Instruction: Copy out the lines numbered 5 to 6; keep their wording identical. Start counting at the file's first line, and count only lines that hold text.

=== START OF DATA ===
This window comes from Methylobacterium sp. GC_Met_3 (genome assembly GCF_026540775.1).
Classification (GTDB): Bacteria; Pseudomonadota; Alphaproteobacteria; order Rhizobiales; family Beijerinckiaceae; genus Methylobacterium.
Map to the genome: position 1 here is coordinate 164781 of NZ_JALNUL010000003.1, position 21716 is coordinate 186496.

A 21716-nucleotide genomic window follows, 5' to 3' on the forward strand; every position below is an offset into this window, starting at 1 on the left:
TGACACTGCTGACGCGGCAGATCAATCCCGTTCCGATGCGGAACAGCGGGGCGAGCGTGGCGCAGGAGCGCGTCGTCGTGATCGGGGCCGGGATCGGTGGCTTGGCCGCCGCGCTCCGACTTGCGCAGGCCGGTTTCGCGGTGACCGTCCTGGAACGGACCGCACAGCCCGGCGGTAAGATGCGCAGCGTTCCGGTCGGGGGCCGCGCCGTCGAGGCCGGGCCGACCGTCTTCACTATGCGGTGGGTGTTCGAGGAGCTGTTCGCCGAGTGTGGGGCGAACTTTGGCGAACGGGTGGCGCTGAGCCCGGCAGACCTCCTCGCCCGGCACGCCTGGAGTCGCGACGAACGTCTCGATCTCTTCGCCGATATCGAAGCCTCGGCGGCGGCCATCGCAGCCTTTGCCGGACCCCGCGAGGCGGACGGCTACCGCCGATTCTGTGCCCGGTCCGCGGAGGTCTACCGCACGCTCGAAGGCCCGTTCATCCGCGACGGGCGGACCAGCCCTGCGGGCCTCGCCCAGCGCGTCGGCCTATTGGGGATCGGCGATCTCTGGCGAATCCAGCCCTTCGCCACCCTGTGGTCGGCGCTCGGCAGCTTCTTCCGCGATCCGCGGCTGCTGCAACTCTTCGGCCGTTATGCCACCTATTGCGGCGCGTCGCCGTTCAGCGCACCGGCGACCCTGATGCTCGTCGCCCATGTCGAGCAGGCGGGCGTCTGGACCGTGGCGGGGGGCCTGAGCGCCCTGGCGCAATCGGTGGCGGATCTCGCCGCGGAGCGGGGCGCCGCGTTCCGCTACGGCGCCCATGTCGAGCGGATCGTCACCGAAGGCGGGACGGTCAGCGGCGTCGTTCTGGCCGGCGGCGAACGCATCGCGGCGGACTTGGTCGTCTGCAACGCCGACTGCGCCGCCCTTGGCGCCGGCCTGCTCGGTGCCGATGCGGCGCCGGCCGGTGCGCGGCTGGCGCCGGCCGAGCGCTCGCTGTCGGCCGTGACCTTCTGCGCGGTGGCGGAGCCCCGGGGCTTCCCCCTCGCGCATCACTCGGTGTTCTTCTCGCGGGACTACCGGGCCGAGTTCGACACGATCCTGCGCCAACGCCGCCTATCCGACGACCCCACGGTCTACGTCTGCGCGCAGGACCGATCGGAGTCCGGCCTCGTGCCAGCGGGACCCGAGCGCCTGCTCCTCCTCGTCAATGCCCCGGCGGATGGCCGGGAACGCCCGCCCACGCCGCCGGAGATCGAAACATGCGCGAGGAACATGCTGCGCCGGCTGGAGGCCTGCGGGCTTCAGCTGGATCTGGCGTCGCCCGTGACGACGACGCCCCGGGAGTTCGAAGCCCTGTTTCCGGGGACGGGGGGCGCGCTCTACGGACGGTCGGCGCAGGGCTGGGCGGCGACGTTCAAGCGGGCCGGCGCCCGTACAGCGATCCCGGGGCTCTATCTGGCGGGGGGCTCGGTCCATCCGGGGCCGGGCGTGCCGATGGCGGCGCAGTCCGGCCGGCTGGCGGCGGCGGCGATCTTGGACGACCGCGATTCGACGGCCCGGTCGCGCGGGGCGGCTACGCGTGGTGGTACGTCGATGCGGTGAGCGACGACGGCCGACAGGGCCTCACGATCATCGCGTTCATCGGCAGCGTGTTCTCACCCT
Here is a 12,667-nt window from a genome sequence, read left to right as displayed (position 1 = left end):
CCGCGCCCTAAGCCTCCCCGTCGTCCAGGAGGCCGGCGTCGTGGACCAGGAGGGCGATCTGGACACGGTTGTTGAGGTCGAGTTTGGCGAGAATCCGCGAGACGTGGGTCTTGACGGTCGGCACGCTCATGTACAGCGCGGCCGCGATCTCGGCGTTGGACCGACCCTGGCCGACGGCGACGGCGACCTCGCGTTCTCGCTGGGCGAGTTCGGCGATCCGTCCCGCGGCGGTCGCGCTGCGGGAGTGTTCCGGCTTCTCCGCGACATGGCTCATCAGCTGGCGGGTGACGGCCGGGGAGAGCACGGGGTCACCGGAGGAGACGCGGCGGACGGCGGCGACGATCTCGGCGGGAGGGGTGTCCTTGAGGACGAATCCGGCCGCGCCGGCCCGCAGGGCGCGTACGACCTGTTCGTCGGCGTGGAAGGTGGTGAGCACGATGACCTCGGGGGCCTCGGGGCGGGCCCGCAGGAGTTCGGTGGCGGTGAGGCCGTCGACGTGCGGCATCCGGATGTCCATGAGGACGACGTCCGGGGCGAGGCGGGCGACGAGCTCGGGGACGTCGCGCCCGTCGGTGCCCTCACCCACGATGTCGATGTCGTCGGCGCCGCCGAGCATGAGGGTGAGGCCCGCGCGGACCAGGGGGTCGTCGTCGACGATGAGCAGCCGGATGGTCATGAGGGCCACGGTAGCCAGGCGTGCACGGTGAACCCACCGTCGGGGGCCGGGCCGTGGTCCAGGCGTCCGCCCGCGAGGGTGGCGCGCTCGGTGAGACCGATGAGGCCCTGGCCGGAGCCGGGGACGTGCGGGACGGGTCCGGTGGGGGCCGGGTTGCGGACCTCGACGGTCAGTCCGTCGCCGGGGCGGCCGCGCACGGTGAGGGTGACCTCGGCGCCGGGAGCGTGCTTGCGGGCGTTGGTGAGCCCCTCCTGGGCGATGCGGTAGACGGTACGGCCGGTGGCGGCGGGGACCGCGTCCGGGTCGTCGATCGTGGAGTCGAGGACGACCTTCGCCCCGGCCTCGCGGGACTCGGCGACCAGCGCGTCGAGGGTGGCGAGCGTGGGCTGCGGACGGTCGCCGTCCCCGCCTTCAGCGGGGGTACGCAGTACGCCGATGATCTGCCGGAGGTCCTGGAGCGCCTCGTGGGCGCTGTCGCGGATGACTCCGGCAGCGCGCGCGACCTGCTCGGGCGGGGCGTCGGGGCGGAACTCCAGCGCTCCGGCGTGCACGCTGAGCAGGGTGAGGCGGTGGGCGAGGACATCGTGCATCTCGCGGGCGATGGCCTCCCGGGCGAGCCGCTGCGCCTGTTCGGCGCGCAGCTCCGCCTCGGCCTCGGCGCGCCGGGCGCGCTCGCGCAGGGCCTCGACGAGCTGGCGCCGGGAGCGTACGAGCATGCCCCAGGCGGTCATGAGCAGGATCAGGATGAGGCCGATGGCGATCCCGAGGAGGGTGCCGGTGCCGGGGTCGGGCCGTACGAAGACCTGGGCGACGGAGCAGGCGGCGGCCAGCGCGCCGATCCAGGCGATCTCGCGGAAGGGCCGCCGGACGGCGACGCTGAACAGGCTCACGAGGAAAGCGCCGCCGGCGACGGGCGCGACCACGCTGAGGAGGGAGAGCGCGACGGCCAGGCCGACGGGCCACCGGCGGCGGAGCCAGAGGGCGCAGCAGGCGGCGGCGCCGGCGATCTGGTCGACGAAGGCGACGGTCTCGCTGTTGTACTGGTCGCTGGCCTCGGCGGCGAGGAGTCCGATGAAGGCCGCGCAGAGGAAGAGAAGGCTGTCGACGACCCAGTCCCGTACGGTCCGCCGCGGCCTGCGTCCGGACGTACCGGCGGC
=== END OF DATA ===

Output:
TGACACTGCTGACGCGGCAGATCAATCCCGTTCCGATGCGGAACAGCGGGGCGAGCGTGGCGCAGGAGCGCGTCGTCGTGATCGGGGCCGGGATCGGTGGCTTGGCCGCCGCGCTCCGACTTGCGCAGGCCGGTTTCGCGGTGACCGTCCTGGAACGGACCGCACAGCCCGGCGGTAAGATGCGCAGCGTTCCGGTCGGGGGCCGCGCCGTCGAGGCCGGGCCGACCGTCTTCACTATGCGGTGGGTGTTCGAGGAGCTGTTCGCCGAGTGTGGGGCGAACTTTGGCGAACGGGTGGCGCTGAGCCCGGCAGACCTCCTCGCCCGGCACGCCTGGAGTCGCGACGAACGTCTCGATCTCTTCGCCGATATCGAAGCCTCGGCGGCGGCCATCGCAGCCTTTGCCGGACCCCGCGAGGCGGACGGCTACCGCCGATTCTGTGCCCGGTCCGCGGAGGTCTACCGCACGCTCGAAGGCCCGTTCATCCGCGACGGGCGGACCAGCCCTGCGGGCCTCGCCCAGCGCGTCGGCCTATTGGGGATCGGCGATCTCTGGCGAATCCAGCCCTTCGCCACCCTGTGGTCGGCGCTCGGCAGCTTCTTCCGCGATCCGCGGCTGCTGCAACTCTTCGGCCGTTATGCCACCTATTGCGGCGCGTCGCCGTTCAGCGCACCGGCGACCCTGATGCTCGTCGCCCATGTCGAGCAGGCGGGCGTCTGGACCGTGGCGGGGGGCCTGAGCGCCCTGGCGCAATCGGTGGCGGATCTCGCCGCGGAGCGGGGCGCCGCGTTCCGCTACGGCGCCCATGTCGAGCGGATCGTCACCGAAGGCGGGACGGTCAGCGGCGTCGTTCTGGCCGGCGGCGAACGCATCGCGGCGGACTTGGTCGTCTGCAACGCCGACTGCGCCGCCCTTGGCGCCGGCCTGCTCGGTGCCGATGCGGCGCCGGCCGGTGCGCGGCTGGCGCCGGCCGAGCGCTCGCTGTCGGCCGTGACCTTCTGCGCGGTGGCGGAGCCCCGGGGCTTCCCCCTCGCGCATCACTCGGTGTTCTTCTCGCGGGACTACCGGGCCGAGTTCGACACGATCCTGCGCCAACGCCGCCTATCCGACGACCCCACGGTCTACGTCTGCGCGCAGGACCGATCGGAGTCCGGCCTCGTGCCAGCGGGACCCGAGCGCCTGCTCCTCCTCGTCAATGCCCCGGCGGATGGCCGGGAACGCCCGCCCACGCCGCCGGAGATCGAAACATGCGCGAGGAACATGCTGCGCCGGCTGGAGGCCTGCGGGCTTCAGCTGGATCTGGCGTCGCCCGTGACGACGACGCCCCGGGAGTTCGAAGCCCTGTTTCCGGGGACGGGGGGCGCGCTCTACGGACGGTCGGCGCAGGGCTGGGCGGCGACGTTCAAGCGGGCCGGCGCCCGTACAGCGATCCCGGGGCTCTATCTGGCGGGGGGCTCGGTCCATCCGGGGCCGGGCGTGCCGATGGCGGCGCAGTCCGGCCGGCTGGCGGCGGCGGCGATCTTGGACGACCGCGATTCGACGGCCCGGTCGCGCGGGGCGGCTACGCGTGGTGGTACGTCGATGCGGTGAGCGACGACGGCCGACAGGGCCTCACGATCATCGCGTTCATCGGCAGCGTGTTCTCACCCT
Here is a 12,667-nt window from a genome sequence, read left to right as displayed (position 1 = left end):